November is the cruelest month for landless families in the Indian Sundarbans, the largest single block of tidal mangrove forest in the world lying primarily in the eastern Indian state of West Bengal.
It’s one of the oldest tricks in politics: Talk down expectations to the point that you can meet them.
Worried about the effects of global warming on agriculture, water and food security in their communities, social organisations in Central America are demanding that their governments put a priority on these issues in the COP20 climate summit.
The Ebola crisis has thrown into sharp relief the issue of water, sanitation and hygiene in treating and caring for the sick. Dying patients are being taken to hospitals which never had enough water to maintain hygiene, and the epidemic has pushed the system to the breaking point.
The construction of gated communities on wetlands and floodplains in Greater Buenos Aires has modified fragile ecosystems and water cycles and has aggravated flooding, especially in poor surrounding neighourhoods.
Caribbean countries already grappling with a finite amount of space for food production now face the added challenges of extreme rainfall events or droughts due to climate change.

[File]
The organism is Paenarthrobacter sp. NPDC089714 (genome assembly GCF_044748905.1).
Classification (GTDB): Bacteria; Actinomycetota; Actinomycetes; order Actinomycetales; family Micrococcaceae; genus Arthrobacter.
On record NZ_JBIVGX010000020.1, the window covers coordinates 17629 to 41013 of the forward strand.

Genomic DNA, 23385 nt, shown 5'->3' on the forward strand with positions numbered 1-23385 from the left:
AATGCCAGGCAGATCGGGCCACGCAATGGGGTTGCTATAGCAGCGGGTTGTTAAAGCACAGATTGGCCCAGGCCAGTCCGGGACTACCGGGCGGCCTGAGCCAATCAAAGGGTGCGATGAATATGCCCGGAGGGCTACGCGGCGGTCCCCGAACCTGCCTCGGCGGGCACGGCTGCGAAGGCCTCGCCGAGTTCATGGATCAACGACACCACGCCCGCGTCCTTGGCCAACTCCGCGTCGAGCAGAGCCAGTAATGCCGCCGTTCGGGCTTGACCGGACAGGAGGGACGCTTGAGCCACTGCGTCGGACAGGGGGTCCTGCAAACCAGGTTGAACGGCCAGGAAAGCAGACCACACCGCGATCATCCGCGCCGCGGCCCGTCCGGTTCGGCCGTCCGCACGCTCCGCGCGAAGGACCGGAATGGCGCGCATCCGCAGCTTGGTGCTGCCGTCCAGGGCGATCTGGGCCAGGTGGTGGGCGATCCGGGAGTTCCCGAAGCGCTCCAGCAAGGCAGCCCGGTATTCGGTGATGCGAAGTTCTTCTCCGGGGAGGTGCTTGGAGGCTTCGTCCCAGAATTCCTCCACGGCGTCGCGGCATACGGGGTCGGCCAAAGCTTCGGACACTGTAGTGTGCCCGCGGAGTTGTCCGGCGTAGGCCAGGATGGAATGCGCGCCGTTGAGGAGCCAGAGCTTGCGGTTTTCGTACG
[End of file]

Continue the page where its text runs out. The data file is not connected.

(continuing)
As Jamaica struggles under the burden of an ongoing drought, experts say ensuring food security for the most vulnerable groups in society is becoming one of the leading challenges posed by climate change.
- In recent days, two major developments have injected new life into international action on climate change.
This December, 195 nations plus the European Union will meet in Lima for two weeks for the crucial U.N. Conference of the Parties on Climate Change, known as COP 20. The hope in Lima is to produce the first complete draft of a new global climate agreement.
The scourge of malnutrition affects the most vulnerable in society, and it hurts most in the earliest stages of life. Today, more than 800 million people are chronically hungry, about 11 percent of the global population.
When the Asian tsunami washed over several Indian Ocean Rim countries on Boxing Day 2004, it left a trail of destruction in its wake, including a death toll that touched 230,000.
Rural communities and social organisations in El Salvador agree that the lack of specific laws is one of the main hurdles to resolving disputes over water in the country.
Environmental problems, by their nature, don’t respect borders. Air and sea pollution often affect countries that had nothing to do with their production. Many extreme weather events, like typhoons, strike more than one country. Climate change affects everyone.
As the clock counts down to the last major climate change meeting of the year, before countries must agree on a definitive new treaty in 2015, a senior United Nations official says members of the Alliance of Small Island Developing States (AOSIS) “need to be innovative and think outside the box” if they hope to make progress on key issues.
As concern mounts over food security, two community groups are on a drive to mobilise average people across Antigua and Barbuda to mitigate and adapt in the wake of global climate change, which is affecting local weather patterns and by extension, agricultural production.